Scouting: Gilded Age Selfies

Today was one of those gloomy, rainy days when curling up on the sofa with a cup of cocoa and a novel seemed like a fantastic idea. Instead, I decided to rally and make a visit to Beauty’s Legacy: Gilded Age Portraits in America an exhibit showcasing selections from the New York Historical Society Museum’s permanent collection. Culture!

Gilded Age Portraits at the New York Historical Society Museum; Image  Source

Gilded Age Portraits at the New York Historical Society Museum; Image Source

The portraits are of prominent members of New York Society and something occurred to me as I walked through the gallery that made me feel brilliant. When that happens I try to enjoy the moment, so I hope you'll indulge me for a minute. This is my theory: Gilded Age portraits are the selfies of yesteryear. 

I’ll pause while you contemplate that idea for a moment….

This is my reasoning. In the introductory text the curators described how having a portrait painted was the intersection of “art, beauty, and celebrity” and was intended to document and emphasize a family’s wealth, history, and power. No judgment for folks who love posting selfies, but think about it. These people were essentially the Blair Waldorfs and Chuck Basses of yesteryear and had portraits painted to show how great or beautiful they were, right? The purpose is the same. I mean, check this guy out. He certainly seems to be sending some sort of message and I think the same is true of our modern day social networking. Something to consider the next time you pass by a gilt framed portrait or scroll through your Facebook feed…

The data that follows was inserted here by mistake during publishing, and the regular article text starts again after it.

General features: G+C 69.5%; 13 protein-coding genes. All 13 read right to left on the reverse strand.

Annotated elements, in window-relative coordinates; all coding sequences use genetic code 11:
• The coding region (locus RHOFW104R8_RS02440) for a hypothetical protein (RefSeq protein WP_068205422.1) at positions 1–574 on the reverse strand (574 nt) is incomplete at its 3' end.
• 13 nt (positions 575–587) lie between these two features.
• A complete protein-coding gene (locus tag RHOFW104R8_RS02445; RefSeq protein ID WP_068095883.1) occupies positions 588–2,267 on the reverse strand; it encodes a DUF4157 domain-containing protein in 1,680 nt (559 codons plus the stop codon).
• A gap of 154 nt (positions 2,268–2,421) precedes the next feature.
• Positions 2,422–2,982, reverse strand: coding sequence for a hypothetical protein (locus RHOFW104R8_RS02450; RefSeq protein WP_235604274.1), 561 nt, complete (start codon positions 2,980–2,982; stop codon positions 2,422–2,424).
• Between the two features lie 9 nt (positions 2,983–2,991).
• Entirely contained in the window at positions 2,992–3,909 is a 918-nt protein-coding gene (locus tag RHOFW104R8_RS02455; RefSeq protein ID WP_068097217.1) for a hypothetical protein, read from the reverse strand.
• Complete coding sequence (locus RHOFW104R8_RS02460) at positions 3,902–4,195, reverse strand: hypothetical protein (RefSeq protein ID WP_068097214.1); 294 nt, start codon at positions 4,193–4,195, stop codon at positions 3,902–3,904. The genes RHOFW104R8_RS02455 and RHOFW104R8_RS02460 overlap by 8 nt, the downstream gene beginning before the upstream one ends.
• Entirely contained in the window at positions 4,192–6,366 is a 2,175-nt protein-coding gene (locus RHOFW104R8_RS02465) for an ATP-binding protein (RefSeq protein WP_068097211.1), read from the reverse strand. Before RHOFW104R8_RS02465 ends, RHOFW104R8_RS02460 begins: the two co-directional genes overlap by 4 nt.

James Hazen Hyde , 1901; Theobald Chartran; Image  Source

James Hazen Hyde, 1901; Theobald Chartran; Image Source

Final thought on the exhibit is that the curators did a fantastic job making these people real and compelling by sprinkling the bios that accompany each painting with hints of scandal. Exactly the types of things that would grace the cover of US Weekly or headline on Gawker: disappearing husbands, shockingly expensive costume balls, business meltdowns! I highly recommend this exhibit anyone who is interested in celebrity culture and wants to get a glimpse of the people who were the 1890s answer to The One Percent. Fascinating.

Mrs. Middleton Shoolbred Burrill , 1899; Benjamin Curtis Porter

Mrs. Middleton Shoolbred Burrill, 1899; Benjamin Curtis Porter